He then cited the example of China and said that under the agreement, the Communist giant will be able to increase these emissions by a staggering number of years - 13.
“They can do whatever they want for 13 years. Not us,” Trump said.
“India makes its participation contingent on receiving billions and billions and billions of dollars in foreign aid from developed countries. There are many other examples. But the bottom line is that the Paris accord is very unfair, at the highest level, to the United States, Trump said.
Trump’s decision drew widespread condemnation from entrepreneurs, politicians, world leaders and environmentalist for abandoning the single most important international effort to curb global warming.
The Paris Climate Agreement is a historic treaty signed by over 190 nations and cannot be renegotiated on the request of a single nation, the United Nations’s Framework Convention on Climate Change has said.
The UNFCCC, under which the landmark Paris agreement was negotiated and adopted, said it “regrets” the announcement by President Trump that his government will withdraw from the agreement.
The leaders of France, Italy and Germany indicated in a joint statement that the US could not unilaterally renegotiate the agreement.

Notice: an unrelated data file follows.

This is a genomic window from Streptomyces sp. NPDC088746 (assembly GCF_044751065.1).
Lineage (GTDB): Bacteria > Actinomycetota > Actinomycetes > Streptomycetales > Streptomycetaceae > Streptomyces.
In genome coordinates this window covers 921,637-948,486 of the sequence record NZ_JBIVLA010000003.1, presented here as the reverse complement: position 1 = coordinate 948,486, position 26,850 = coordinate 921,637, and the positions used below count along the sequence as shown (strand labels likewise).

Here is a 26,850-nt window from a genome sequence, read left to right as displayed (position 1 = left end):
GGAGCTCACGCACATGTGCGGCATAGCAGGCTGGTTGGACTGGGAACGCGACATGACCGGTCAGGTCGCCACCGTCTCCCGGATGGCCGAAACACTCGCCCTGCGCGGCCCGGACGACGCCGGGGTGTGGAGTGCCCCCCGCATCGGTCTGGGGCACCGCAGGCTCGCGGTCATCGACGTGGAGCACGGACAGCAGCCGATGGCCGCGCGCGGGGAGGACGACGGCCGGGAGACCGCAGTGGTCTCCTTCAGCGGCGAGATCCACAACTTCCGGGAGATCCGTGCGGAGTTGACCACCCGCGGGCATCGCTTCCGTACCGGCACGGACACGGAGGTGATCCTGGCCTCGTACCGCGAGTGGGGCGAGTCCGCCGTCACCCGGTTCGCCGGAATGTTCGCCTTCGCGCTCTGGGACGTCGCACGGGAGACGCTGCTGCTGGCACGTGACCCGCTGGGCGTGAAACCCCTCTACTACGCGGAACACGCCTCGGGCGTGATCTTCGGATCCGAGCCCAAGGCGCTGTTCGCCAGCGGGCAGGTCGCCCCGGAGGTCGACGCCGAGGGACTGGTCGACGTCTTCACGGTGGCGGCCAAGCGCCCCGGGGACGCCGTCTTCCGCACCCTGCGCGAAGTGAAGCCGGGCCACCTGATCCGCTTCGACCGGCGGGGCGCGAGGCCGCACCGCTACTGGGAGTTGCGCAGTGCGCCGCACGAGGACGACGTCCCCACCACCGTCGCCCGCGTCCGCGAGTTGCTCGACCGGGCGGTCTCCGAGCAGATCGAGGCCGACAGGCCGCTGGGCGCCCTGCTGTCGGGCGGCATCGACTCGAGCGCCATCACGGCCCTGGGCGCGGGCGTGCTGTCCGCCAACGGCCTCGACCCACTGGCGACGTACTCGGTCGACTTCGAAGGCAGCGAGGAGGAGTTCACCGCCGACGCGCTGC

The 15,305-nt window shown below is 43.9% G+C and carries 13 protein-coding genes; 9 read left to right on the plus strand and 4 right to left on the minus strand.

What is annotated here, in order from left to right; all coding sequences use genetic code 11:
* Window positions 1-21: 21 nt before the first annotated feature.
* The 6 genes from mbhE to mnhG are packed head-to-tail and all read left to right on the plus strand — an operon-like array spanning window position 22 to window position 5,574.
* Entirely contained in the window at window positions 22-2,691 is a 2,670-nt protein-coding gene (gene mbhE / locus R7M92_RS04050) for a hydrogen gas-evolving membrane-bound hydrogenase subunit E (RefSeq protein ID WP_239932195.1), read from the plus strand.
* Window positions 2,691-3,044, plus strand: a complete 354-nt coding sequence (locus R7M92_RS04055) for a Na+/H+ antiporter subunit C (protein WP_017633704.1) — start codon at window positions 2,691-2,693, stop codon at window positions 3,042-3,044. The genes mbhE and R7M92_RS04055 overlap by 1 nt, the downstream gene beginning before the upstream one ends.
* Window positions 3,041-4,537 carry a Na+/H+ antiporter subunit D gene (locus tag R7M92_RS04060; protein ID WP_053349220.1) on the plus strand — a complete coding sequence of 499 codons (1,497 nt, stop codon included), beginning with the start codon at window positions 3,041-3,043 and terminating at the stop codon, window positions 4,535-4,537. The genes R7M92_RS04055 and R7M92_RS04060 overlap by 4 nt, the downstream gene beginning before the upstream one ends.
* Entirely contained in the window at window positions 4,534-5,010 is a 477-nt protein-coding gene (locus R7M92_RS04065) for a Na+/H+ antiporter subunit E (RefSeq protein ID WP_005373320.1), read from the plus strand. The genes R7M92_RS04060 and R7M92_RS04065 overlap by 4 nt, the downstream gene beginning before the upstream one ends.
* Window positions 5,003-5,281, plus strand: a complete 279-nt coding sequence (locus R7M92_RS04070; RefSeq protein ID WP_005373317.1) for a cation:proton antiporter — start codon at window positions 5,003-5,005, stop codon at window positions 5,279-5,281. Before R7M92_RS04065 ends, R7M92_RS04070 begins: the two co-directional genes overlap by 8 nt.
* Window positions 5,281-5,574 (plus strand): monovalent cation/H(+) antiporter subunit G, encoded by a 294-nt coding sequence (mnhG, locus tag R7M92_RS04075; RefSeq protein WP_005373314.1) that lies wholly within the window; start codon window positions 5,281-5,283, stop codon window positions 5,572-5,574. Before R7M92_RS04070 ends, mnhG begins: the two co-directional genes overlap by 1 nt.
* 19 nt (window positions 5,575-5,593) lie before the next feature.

French President Emmanuel Macron said Trump had made a historic error by abandoning the Paris agreement.
Trump has “committed an error for the interests of his country and a mistake for the future of our planet,” Macron said, adding: “The United States has turned its back on the world.”
German Chancellor Angela Merkel today vowed “more decisive action than ever” to protect the climate after the US pullout from the landmark Paris accord.
“We in Germany, in Europe and the world will band together to take more decisive action than ever to confront and successfully surmount major challenges to humanity such as climate change,” she told reporters.
Former US President Barack Obama and other political leaders today slammed Trump’s decision to withdraw the US from the historic deal, saying he has squandered America’s global leadership and put the country with “a small handful of nations that reject the future.”